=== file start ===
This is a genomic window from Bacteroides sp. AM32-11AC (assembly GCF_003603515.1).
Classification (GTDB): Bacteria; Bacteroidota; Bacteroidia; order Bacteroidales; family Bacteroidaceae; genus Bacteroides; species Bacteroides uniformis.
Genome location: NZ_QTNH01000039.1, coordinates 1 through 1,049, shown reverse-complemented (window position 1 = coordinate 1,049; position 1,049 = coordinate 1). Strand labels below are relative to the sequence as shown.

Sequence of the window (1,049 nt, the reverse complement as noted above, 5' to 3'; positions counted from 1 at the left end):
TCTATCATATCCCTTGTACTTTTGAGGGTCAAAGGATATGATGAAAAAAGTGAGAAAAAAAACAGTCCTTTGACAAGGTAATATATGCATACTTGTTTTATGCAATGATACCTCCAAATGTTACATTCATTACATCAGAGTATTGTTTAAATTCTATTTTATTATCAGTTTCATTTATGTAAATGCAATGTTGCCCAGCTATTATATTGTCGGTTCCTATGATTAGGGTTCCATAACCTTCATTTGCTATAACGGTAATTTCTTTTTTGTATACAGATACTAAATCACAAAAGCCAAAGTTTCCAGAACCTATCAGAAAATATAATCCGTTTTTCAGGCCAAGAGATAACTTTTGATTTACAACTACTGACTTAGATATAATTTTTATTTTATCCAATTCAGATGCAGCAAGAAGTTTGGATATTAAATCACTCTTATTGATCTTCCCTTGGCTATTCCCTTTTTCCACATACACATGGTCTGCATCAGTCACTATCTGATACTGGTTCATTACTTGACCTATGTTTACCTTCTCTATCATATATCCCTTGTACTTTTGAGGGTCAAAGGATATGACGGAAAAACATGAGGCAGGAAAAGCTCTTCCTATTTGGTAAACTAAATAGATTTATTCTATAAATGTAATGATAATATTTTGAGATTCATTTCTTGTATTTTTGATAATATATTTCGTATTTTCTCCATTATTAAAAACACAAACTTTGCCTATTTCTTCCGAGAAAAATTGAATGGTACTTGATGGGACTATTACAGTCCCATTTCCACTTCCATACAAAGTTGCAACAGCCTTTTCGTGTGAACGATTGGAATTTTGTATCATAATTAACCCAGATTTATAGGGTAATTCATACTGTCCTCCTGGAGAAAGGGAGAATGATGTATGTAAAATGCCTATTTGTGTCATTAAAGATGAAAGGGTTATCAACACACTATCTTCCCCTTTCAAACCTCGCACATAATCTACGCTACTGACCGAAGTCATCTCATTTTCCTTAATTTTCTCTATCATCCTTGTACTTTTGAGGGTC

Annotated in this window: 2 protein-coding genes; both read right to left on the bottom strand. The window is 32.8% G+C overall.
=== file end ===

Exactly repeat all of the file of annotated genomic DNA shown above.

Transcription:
This is a genomic window from Bacteroides sp. AM32-11AC (assembly GCF_003603515.1).
Classification (GTDB): Bacteria; Bacteroidota; Bacteroidia; order Bacteroidales; family Bacteroidaceae; genus Bacteroides; species Bacteroides uniformis.
Genome location: NZ_QTNH01000039.1, coordinates 1 through 1,049, shown reverse-complemented (window position 1 = coordinate 1,049; position 1,049 = coordinate 1). Strand labels below are relative to the sequence as shown.

Sequence of the window (1,049 nt, the reverse complement as noted above, 5' to 3'; positions counted from 1 at the left end):
TCTATCATATCCCTTGTACTTTTGAGGGTCAAAGGATATGATGAAAAAAGTGAGAAAAAAAACAGTCCTTTGACAAGGTAATATATGCATACTTGTTTTATGCAATGATACCTCCAAATGTTACATTCATTACATCAGAGTATTGTTTAAATTCTATTTTATTATCAGTTTCATTTATGTAAATGCAATGTTGCCCAGCTATTATATTGTCGGTTCCTATGATTAGGGTTCCATAACCTTCATTTGCTATAACGGTAATTTCTTTTTTGTATACAGATACTAAATCACAAAAGCCAAAGTTTCCAGAACCTATCAGAAAATATAATCCGTTTTTCAGGCCAAGAGATAACTTTTGATTTACAACTACTGACTTAGATATAATTTTTATTTTATCCAATTCAGATGCAGCAAGAAGTTTGGATATTAAATCACTCTTATTGATCTTCCCTTGGCTATTCCCTTTTTCCACATACACATGGTCTGCATCAGTCACTATCTGATACTGGTTCATTACTTGACCTATGTTTACCTTCTCTATCATATATCCCTTGTACTTTTGAGGGTCAAAGGATATGACGGAAAAACATGAGGCAGGAAAAGCTCTTCCTATTTGGTAAACTAAATAGATTTATTCTATAAATGTAATGATAATATTTTGAGATTCATTTCTTGTATTTTTGATAATATATTTCGTATTTTCTCCATTATTAAAAACACAAACTTTGCCTATTTCTTCCGAGAAAAATTGAATGGTACTTGATGGGACTATTACAGTCCCATTTCCACTTCCATACAAAGTTGCAACAGCCTTTTCGTGTGAACGATTGGAATTTTGTATCATAATTAACCCAGATTTATAGGGTAATTCATACTGTCCTCCTGGAGAAAGGGAGAATGATGTATGTAAAATGCCTATTTGTGTCATTAAAGATGAAAGGGTTATCAACACACTATCTTCCCCTTTCAAACCTCGCACATAATCTACGCTACTGACCGAAGTCATCTCATTTTCCTTAATTTTCTCTATCATCCTTGTACTTTTGAGGGTC

Annotated in this window: 2 protein-coding genes; both read right to left on the bottom strand. The window is 32.8% G+C overall.